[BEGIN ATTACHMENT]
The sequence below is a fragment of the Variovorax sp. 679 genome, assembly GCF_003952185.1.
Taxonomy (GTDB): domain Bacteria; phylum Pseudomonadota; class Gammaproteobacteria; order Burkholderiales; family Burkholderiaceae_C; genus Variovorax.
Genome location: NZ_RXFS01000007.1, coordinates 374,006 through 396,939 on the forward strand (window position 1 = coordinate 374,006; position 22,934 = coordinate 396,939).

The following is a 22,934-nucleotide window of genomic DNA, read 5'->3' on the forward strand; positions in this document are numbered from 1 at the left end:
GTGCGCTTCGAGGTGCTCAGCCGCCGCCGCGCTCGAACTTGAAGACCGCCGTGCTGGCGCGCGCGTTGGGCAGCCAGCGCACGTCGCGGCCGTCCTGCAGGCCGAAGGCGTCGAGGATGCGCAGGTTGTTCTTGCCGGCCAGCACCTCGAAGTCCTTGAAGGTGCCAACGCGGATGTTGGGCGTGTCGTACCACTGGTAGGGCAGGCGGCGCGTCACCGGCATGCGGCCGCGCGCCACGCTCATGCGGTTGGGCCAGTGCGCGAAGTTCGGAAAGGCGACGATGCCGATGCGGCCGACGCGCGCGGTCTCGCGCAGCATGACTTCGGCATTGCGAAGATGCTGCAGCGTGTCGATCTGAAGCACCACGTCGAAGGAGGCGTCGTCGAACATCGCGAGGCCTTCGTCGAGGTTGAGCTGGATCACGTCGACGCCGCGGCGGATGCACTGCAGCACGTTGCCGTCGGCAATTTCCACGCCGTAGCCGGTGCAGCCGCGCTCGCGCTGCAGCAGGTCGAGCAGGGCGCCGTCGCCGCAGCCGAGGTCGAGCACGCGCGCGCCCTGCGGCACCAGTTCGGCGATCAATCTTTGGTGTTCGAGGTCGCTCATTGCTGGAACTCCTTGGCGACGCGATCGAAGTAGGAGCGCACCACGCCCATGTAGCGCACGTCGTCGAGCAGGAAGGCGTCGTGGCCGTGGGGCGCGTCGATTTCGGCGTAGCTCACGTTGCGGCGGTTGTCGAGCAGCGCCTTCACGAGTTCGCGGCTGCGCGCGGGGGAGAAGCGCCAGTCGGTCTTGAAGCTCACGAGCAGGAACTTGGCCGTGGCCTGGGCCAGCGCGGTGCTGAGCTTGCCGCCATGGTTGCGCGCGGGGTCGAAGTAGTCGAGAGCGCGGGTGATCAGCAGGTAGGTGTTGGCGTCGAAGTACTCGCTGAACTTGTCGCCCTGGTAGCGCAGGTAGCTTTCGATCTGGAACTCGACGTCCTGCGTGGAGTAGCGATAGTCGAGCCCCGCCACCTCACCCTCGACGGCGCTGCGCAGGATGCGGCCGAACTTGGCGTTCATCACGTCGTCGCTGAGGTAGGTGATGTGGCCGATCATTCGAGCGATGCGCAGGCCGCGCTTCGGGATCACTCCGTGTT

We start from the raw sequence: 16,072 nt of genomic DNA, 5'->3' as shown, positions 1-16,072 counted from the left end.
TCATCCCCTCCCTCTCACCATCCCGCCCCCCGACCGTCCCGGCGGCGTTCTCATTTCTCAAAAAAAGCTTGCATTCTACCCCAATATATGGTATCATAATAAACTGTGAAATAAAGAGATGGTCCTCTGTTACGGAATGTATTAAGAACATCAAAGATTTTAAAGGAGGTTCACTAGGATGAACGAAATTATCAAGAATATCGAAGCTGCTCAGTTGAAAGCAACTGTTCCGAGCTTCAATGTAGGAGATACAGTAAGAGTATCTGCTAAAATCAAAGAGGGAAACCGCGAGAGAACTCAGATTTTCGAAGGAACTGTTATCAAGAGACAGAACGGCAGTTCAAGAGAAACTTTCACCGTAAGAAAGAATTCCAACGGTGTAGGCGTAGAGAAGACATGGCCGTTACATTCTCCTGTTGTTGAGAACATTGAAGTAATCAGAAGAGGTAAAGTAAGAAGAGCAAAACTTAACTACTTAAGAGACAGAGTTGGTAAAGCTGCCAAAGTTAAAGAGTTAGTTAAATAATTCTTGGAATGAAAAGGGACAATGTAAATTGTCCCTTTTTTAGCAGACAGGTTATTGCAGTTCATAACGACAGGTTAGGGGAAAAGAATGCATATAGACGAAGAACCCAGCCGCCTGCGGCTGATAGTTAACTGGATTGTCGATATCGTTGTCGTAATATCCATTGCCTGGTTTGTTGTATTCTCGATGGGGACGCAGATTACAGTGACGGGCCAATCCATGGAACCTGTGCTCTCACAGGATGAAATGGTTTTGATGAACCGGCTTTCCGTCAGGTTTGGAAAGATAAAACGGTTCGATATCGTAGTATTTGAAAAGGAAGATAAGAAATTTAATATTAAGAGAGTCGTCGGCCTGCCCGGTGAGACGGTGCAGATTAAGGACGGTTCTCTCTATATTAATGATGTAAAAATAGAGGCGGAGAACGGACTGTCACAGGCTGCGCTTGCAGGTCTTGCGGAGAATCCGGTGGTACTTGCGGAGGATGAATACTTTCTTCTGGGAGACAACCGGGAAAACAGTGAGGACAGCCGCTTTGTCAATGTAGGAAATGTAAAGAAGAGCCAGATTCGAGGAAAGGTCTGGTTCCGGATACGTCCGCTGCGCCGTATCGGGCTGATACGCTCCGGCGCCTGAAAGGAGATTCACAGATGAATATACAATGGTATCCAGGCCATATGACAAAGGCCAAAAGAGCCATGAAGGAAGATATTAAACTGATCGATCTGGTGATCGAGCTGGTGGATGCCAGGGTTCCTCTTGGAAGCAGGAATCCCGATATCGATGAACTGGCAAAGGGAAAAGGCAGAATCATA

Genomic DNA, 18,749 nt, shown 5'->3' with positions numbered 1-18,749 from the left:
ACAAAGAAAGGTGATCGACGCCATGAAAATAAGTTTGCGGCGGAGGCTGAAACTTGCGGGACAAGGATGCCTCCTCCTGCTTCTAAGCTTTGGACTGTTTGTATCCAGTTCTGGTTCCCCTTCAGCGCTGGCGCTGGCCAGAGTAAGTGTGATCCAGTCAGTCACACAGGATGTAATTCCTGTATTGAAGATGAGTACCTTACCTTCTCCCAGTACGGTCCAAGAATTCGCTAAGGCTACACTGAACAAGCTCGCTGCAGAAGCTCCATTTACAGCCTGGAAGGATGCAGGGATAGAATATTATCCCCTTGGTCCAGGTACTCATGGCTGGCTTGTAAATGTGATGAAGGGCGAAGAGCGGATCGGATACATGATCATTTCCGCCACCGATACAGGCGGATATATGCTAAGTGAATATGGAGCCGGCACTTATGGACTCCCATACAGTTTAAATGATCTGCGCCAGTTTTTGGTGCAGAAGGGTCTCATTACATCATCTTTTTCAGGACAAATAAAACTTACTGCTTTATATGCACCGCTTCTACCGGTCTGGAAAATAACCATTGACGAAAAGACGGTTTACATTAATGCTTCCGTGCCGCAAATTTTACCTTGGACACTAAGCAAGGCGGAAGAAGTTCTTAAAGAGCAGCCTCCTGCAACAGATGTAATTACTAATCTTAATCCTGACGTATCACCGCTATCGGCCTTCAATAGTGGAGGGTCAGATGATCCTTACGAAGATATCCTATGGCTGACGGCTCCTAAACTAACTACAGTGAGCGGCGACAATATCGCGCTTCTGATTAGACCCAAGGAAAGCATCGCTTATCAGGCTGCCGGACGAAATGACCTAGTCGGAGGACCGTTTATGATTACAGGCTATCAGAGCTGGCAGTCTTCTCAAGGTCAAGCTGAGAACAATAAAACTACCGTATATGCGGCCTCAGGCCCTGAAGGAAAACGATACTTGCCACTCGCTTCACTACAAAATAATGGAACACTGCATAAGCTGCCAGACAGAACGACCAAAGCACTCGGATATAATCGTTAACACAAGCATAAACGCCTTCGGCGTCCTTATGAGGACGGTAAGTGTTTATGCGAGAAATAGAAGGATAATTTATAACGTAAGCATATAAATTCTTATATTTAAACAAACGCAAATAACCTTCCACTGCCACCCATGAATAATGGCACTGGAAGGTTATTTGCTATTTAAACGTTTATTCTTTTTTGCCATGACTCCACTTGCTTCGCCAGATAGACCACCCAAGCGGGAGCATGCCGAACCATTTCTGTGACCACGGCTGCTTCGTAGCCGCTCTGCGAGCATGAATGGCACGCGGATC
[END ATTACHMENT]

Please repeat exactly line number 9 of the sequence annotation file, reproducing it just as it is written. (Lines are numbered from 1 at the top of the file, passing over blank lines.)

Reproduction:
ACAAAGAAAGGTGATCGACGCCATGAAAATAAGTTTGCGGCGGAGGCTGAAACTTGCGGGACAAGGATGCCTCCTCCTGCTTCTAAGCTTTGGACTGTTTGTATCCAGTTCTGGTTCCCCTTCAGCGCTGGCGCTGGCCAGAGTAAGTGTGATCCAGTCAGTCACACAGGATGTAATTCCTGTATTGAAGATGAGTACCTTACCTTCTCCCAGTACGGTCCAAGAATTCGCTAAGGCTACACTGAACAAGCTCGCTGCAGAAGCTCCATTTACAGCCTGGAAGGATGCAGGGATAGAATATTATCCCCTTGGTCCAGGTACTCATGGCTGGCTTGTAAATGTGATGAAGGGCGAAGAGCGGATCGGATACATGATCATTTCCGCCACCGATACAGGCGGATATATGCTAAGTGAATATGGAGCCGGCACTTATGGACTCCCATACAGTTTAAATGATCTGCGCCAGTTTTTGGTGCAGAAGGGTCTCATTACATCATCTTTTTCAGGACAAATAAAACTTACTGCTTTATATGCACCGCTTCTACCGGTCTGGAAAATAACCATTGACGAAAAGACGGTTTACATTAATGCTTCCGTGCCGCAAATTTTACCTTGGACACTAAGCAAGGCGGAAGAAGTTCTTAAAGAGCAGCCTCCTGCAACAGATGTAATTACTAATCTTAATCCTGACGTATCACCGCTATCGGCCTTCAATAGTGGAGGGTCAGATGATCCTTACGAAGATATCCTATGGCTGACGGCTCCTAAACTAACTACAGTGAGCGGCGACAATATCGCGCTTCTGATTAGACCCAAGGAAAGCATCGCTTATCAGGCTGCCGGACGAAATGACCTAGTCGGAGGACCGTTTATGATTACAGGCTATCAGAGCTGGCAGTCTTCTCAAGGTCAAGCTGAGAACAATAAAACTACCGTATATGCGGCCTCAGGCCCTGAAGGAAAACGATACTTGCCACTCGCTTCACTACAAAATAATGGAACACTGCATAAGCTGCCAGACAGAACGACCAAAGCACTCGGATATAATCGTTAACACAAGCATAAACGCCTTCGGCGTCCTTATGAGGACGGTAAGTGTTTATGCGAGAAATAGAAGGATAATTTATAACGTAAGCATATAAATTCTTATATTTAAACAAACGCAAATAACCTTCCACTGCCACCCATGAATAATGGCACTGGAAGGTTATTTGCTATTTAAACGTTTATTCTTTTTTGCCATGACTCCACTTGCTTCGCCAGATAGACCACCCAAGCGGGAGCATGCCGAACCATTTCTGTGACCACGGCTGCTTCGTAGCCGCTCTGCGAGCATGAATGGCACGCGGATC